Grocery Shopping Experience by Veronica Maitin

Tesco, one of the largest supermarket chains in South Korea changed its name to Homeplus. After the re-branding, they began installing “supermarkets” in subway stations. These were not actual supermarket stores, but instead they were virtual isles with sheets of photorealistic paper displaying the precise picture recreations of grocery store isles. These virtual isles where located where pedestrians would spend some time waiting for the subway to arrive. Each product on the virtual isles has a QR codes, so costumers could scan these QR codes with their phones and the purchased items would then be automatically delivered to their homes.

South Korea is a very hard working country and people usually spend a very long time at work and when they leave work they are exhausted and probably have little time to shop. So Home Plus saw a major opportunity to provide both stress relief and time saving for their busy costumers. The virtual aisles let people make the most of downtime spent waiting for their train to arrive, and providing easy and fast delivering services.

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As a result the virtual grocery store attracted over 10,000 new customers and boomed Home Plus’s online sales by 130 percent. Home Plus, is now number first online and second in offline grocery sales in the country.

After the huge success of these virtual isles on subway stations, a small virtual shop opened, it offers over 500 different items on the shelves. Here all the costumers have to do is point their smartphones at the QR codes to scan and the product will be in the virtual kart and then home, rather than carry a heavy grocery kart through the supermarket.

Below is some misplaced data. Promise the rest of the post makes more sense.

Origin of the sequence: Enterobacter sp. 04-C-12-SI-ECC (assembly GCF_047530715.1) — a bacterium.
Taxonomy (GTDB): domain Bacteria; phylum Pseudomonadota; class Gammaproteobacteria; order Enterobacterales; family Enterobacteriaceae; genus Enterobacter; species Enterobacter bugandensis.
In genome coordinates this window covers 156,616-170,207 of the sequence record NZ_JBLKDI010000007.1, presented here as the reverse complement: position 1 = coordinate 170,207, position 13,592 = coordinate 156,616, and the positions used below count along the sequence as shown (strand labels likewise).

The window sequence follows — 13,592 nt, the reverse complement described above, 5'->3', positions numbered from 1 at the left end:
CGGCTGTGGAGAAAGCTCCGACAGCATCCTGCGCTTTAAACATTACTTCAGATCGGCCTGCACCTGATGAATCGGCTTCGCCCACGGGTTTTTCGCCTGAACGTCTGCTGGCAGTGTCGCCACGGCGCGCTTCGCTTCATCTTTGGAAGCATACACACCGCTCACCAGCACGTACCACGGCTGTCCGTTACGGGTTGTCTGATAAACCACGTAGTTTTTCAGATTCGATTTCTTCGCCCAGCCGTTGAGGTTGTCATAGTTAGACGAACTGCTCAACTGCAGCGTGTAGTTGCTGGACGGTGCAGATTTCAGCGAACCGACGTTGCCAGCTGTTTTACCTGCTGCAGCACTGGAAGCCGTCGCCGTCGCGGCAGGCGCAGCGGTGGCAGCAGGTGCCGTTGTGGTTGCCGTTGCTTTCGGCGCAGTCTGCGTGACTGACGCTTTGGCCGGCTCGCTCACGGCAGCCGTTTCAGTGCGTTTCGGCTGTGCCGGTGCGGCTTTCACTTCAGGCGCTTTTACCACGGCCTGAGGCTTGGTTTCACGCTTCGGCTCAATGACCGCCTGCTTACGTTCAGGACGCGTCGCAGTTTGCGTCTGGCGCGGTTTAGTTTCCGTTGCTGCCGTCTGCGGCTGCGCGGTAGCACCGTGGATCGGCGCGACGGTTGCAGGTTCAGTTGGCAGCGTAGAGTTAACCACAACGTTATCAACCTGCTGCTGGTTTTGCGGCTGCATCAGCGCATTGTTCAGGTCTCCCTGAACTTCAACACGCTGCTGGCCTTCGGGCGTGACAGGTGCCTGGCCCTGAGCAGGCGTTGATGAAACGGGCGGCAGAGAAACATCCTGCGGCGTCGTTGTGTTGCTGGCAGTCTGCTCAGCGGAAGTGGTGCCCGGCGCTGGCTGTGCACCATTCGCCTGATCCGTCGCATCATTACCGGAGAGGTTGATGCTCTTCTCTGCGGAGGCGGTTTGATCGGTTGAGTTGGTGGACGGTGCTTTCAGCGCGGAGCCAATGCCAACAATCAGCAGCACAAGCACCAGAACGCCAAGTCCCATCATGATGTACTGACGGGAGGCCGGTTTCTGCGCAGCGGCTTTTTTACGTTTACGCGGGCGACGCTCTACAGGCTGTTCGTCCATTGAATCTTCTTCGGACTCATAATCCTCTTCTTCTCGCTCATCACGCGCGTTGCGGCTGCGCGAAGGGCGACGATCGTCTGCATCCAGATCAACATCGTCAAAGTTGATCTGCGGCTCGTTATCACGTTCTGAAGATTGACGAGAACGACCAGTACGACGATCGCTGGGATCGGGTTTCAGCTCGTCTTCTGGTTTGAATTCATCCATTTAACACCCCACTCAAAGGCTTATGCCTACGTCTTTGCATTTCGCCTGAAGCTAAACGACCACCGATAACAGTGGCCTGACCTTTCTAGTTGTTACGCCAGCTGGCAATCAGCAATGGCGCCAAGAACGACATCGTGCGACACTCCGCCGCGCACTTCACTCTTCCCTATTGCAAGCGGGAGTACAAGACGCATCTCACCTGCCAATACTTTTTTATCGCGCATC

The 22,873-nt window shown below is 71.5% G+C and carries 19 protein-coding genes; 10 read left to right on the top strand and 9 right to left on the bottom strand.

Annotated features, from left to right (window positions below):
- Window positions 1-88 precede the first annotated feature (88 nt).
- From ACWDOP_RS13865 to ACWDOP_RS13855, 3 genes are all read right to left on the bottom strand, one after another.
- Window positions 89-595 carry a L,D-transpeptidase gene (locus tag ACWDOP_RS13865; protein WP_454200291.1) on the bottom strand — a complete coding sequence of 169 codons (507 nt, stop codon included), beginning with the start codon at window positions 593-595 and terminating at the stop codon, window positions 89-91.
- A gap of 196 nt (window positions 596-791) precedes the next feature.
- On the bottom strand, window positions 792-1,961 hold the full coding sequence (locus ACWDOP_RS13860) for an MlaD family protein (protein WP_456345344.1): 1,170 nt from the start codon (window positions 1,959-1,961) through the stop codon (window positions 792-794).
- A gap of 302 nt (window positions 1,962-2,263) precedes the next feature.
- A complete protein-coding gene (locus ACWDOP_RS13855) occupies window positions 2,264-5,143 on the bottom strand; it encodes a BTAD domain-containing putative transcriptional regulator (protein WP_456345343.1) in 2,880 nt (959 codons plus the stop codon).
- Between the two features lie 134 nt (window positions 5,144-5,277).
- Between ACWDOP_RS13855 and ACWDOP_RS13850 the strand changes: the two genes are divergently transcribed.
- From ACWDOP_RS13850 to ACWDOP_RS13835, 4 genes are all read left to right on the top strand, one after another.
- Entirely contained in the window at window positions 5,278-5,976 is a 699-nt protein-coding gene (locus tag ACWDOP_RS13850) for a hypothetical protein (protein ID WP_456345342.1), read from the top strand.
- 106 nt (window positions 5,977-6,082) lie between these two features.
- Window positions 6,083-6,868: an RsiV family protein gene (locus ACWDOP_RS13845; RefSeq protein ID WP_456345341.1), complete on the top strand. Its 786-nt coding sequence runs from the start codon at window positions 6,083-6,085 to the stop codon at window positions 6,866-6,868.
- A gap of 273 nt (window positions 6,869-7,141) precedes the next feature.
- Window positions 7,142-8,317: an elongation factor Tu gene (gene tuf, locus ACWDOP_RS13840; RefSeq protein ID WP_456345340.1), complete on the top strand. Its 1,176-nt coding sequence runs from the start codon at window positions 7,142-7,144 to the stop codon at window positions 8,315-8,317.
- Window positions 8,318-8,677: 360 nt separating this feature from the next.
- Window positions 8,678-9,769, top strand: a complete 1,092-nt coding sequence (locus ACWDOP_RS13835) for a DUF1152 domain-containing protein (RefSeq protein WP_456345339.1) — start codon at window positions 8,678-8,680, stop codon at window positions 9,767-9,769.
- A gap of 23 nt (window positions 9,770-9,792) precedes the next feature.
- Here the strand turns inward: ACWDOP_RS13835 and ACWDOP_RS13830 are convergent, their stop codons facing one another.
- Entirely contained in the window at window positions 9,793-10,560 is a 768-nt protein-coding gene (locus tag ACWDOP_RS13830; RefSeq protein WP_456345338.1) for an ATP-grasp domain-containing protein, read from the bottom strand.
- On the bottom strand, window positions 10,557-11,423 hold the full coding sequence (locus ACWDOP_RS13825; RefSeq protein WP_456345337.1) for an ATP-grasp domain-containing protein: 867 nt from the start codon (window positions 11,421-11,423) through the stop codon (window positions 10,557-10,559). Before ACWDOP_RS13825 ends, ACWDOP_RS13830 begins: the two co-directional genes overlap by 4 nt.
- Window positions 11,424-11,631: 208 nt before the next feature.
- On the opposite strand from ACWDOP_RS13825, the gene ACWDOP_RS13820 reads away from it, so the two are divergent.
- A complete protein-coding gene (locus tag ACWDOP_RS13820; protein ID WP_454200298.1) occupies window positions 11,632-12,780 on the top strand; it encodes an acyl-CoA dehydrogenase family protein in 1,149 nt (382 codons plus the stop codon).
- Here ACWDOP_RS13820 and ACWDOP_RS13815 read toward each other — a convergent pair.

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This has not only been revolutionary for online shopping services, but for today’s technology which has enabled an incredibly fast and convenient way of shopping anywhere in the city.  But in contrast the “shopping experience” of being able to physically grab the product and check nutritional facts will not be possible. People will be buying groceries simply based on a photo of the product.

So what happens when you are trying to buy fruits? How do you pick the ripe fruit from the un-ripened ones according to your taste? In this case the store is the one that decides which exact product you receive.  All and all it’s very convenient to put virtual isles on subway stations, for costumers to shop while waiting for the train; but how convenient is it really to have a store with no physical products? Why not just shop online from home if that is the case?

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